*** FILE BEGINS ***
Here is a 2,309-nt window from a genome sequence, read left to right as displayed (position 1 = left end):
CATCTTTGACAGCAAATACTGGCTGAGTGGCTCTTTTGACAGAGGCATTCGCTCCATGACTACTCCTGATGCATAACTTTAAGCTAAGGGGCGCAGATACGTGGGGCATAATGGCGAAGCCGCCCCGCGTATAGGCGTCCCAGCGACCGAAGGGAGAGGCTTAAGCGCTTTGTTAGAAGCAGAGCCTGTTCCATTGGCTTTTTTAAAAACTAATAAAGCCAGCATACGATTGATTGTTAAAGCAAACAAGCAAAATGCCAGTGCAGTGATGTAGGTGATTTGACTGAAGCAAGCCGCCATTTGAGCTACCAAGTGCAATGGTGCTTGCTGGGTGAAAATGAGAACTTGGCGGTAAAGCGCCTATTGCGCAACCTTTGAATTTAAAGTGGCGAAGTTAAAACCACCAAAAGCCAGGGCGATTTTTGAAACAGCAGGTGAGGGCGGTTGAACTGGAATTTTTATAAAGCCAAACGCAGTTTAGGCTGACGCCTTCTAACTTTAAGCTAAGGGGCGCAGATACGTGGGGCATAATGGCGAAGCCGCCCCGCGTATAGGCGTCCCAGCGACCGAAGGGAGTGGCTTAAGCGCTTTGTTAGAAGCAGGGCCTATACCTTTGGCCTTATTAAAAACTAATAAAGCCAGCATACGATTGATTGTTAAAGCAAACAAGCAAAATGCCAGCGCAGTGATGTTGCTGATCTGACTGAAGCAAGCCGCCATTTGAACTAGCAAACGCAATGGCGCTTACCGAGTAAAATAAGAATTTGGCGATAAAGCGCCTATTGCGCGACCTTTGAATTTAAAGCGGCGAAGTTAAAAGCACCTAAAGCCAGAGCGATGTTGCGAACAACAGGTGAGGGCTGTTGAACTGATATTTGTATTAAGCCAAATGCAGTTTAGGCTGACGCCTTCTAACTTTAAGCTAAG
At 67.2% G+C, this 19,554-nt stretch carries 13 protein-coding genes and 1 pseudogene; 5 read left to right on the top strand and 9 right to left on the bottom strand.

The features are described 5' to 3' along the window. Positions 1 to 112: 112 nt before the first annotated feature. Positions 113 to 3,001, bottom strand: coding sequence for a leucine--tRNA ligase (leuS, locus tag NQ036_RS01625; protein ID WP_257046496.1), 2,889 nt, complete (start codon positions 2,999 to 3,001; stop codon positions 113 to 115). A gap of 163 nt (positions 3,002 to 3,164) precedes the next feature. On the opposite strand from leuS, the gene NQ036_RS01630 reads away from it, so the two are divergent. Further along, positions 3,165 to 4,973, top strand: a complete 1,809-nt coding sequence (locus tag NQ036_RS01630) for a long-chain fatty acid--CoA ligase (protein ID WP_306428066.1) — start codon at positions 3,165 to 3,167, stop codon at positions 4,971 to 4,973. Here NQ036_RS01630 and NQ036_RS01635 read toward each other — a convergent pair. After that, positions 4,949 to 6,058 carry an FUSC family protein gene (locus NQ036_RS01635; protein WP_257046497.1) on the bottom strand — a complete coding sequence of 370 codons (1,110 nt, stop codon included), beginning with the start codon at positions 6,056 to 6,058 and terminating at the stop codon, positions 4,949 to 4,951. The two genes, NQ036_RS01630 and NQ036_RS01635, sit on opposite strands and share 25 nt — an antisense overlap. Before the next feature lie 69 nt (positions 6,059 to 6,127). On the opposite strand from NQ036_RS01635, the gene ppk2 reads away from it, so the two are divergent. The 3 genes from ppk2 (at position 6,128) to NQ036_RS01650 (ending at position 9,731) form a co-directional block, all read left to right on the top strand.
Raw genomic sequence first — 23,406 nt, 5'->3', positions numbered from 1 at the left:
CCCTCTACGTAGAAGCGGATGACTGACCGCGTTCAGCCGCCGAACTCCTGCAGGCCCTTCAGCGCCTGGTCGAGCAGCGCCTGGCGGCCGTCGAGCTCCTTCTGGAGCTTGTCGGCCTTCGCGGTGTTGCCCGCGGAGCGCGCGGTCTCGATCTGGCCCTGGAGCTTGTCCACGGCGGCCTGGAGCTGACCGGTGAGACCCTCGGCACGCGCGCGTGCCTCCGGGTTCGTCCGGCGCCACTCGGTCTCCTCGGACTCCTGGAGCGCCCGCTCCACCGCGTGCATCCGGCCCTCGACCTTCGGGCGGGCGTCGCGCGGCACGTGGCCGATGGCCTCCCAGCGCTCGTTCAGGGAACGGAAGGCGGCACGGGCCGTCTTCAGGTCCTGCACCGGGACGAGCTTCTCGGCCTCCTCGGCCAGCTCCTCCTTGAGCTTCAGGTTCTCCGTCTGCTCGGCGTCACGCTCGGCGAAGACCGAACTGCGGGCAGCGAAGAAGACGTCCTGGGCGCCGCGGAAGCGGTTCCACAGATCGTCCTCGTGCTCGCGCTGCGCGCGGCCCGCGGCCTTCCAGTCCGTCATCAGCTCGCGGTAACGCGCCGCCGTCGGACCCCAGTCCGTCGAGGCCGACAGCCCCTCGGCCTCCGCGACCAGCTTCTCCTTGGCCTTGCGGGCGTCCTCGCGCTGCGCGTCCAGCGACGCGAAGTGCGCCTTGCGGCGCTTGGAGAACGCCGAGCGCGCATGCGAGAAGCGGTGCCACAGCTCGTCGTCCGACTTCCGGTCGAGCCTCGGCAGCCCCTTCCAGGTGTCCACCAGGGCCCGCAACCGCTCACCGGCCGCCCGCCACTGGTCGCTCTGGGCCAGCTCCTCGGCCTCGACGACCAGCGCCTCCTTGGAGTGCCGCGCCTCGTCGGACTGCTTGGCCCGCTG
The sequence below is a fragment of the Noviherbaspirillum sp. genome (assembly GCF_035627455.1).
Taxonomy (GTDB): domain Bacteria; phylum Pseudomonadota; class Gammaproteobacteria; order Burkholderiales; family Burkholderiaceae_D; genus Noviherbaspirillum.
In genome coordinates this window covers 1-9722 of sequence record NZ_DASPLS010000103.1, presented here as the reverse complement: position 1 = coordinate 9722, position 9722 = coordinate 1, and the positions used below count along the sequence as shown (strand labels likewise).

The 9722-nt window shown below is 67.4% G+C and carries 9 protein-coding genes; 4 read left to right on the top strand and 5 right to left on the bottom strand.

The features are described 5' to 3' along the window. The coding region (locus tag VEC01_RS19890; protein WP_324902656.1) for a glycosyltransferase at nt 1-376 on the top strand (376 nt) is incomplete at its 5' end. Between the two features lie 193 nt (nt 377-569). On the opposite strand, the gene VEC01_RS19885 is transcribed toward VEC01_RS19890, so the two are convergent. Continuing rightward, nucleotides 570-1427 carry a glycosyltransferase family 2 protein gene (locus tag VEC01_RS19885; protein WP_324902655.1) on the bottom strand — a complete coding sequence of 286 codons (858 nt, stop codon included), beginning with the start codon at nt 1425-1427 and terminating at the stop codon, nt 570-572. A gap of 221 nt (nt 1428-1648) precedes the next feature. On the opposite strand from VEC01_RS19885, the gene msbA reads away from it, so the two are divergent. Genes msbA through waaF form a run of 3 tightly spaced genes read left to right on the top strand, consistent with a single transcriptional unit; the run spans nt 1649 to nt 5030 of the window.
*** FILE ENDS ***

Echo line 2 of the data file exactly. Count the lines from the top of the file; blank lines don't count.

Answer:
CATCTTTGACAGCAAATACTGGCTGAGTGGCTCTTTTGACAGAGGCATTCGCTCCATGACTACTCCTGATGCATAACTTTAAGCTAAGGGGCGCAGATACGTGGGGCATAATGGCGAAGCCGCCCCGCGTATAGGCGTCCCAGCGACCGAAGGGAGAGGCTTAAGCGCTTTGTTAGAAGCAGAGCCTGTTCCATTGGCTTTTTTAAAAACTAATAAAGCCAGCATACGATTGATTGTTAAAGCAAACAAGCAAAATGCCAGTGCAGTGATGTAGGTGATTTGACTGAAGCAAGCCGCCATTTGAGCTACCAAGTGCAATGGTGCTTGCTGGGTGAAAATGAGAACTTGGCGGTAAAGCGCCTATTGCGCAACCTTTGAATTTAAAGTGGCGAAGTTAAAACCACCAAAAGCCAGGGCGATTTTTGAAACAGCAGGTGAGGGCGGTTGAACTGGAATTTTTATAAAGCCAAACGCAGTTTAGGCTGACGCCTTCTAACTTTAAGCTAAGGGGCGCAGATACGTGGGGCATAATGGCGAAGCCGCCCCGCGTATAGGCGTCCCAGCGACCGAAGGGAGTGGCTTAAGCGCTTTGTTAGAAGCAGGGCCTATACCTTTGGCCTTATTAAAAACTAATAAAGCCAGCATACGATTGATTGTTAAAGCAAACAAGCAAAATGCCAGCGCAGTGATGTTGCTGATCTGACTGAAGCAAGCCGCCATTTGAACTAGCAAACGCAATGGCGCTTACCGAGTAAAATAAGAATTTGGCGATAAAGCGCCTATTGCGCGACCTTTGAATTTAAAGCGGCGAAGTTAAAAGCACCTAAAGCCAGAGCGATGTTGCGAACAACAGGTGAGGGCTGTTGAACTGATATTTGTATTAAGCCAAATGCAGTTTAGGCTGACGCCTTCTAACTTTAAGCTAAG